Hendrickx 3A p. 66: “In either case, whether the unclothed, beaten man along the road was dead or alive, the priest and the Levite were required to stop.  According to the oral law, they either had to bury the dead or give life-sustaining assistance to someone in need.  But they were Sadducees, and they rejected the oral Torah.”   (I have never heard that interpretation!)

Hendrickx 3A p. 67: “Within their world, their association with the temple commends them as persons of exemplary piety whose actions would be regarded as self-evidently righteous.  They are accustomed to being evaluated on the basis of their ancestry, not on the basis of their performance.”

Hendrickx 3A p. 68 notes that like the Sadducees the Samaritans did not accept an oral Law, only the written 5 books of Moses!!!!  Yet he stopped and they did not.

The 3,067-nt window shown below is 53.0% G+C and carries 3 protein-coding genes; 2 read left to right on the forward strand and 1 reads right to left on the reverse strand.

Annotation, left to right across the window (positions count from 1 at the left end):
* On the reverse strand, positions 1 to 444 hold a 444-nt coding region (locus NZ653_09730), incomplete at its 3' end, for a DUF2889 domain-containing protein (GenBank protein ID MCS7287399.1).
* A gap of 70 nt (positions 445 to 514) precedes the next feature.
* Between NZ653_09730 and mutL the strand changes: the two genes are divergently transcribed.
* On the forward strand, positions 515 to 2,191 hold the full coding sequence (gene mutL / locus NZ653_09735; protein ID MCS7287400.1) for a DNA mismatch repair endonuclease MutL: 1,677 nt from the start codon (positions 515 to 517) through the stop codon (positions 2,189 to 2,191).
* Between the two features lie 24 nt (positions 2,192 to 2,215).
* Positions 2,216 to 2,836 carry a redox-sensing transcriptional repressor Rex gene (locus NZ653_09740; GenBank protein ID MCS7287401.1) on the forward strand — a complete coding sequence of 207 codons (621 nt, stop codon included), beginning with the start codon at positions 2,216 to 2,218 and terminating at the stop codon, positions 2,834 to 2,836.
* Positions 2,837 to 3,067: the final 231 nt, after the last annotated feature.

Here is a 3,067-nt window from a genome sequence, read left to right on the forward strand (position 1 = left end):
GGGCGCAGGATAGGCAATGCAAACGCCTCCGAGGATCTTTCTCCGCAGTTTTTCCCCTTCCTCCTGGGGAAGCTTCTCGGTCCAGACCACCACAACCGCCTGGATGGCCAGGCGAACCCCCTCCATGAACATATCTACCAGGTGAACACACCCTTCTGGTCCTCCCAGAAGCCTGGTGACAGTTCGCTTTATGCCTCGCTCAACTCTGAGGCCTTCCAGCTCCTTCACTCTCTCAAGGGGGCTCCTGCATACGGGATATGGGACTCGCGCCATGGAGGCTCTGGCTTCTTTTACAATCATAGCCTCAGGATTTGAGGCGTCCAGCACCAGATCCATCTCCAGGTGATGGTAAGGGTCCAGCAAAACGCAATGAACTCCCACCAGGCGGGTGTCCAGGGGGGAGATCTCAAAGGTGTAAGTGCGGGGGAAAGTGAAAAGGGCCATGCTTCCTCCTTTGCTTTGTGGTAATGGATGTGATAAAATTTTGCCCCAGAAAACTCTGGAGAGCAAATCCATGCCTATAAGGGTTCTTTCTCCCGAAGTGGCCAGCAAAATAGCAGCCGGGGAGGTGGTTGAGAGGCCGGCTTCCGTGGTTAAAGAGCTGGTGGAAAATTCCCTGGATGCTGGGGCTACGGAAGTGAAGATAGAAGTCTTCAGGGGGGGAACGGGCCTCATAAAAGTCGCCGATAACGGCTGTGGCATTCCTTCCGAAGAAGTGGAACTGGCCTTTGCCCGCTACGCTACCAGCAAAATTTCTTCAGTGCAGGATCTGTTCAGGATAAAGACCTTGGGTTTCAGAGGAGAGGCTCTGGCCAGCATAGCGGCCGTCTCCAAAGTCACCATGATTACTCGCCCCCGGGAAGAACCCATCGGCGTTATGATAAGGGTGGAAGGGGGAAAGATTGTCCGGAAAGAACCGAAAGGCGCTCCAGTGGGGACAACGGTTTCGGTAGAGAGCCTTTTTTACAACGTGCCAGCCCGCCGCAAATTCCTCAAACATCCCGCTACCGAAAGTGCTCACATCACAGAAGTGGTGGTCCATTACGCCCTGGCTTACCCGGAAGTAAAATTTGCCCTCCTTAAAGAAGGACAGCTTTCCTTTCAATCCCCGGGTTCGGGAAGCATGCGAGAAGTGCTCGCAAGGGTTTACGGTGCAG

Martha and Mary

Hendrickx 3A p. 77: NOT an example of contemplative vs. active life.  Would be WAY too allegorical.

p. 79: Martha is the homeowner, a person of some status seeing that she is female.  She is “hospitable” in the way that the sending of the 72 hoped for.

p. 81  Mary is her sister, sits at the feet of Jesus.  To sit at the feet of the teacher was a sign of respect and deep appreciation.

Hendrickx argues further that this is a story about leadership in the early church (using women as examples  which indicates that they did in fact actually function as leaders).  About the tension among partner-leaders for right balance between doing and praying / studying.  Martha is not “put down” but advised that the answer to her anxiety about all that she needs to be doing is to ALSO engage in study and prayer, which will settle her down.

Comments are closed.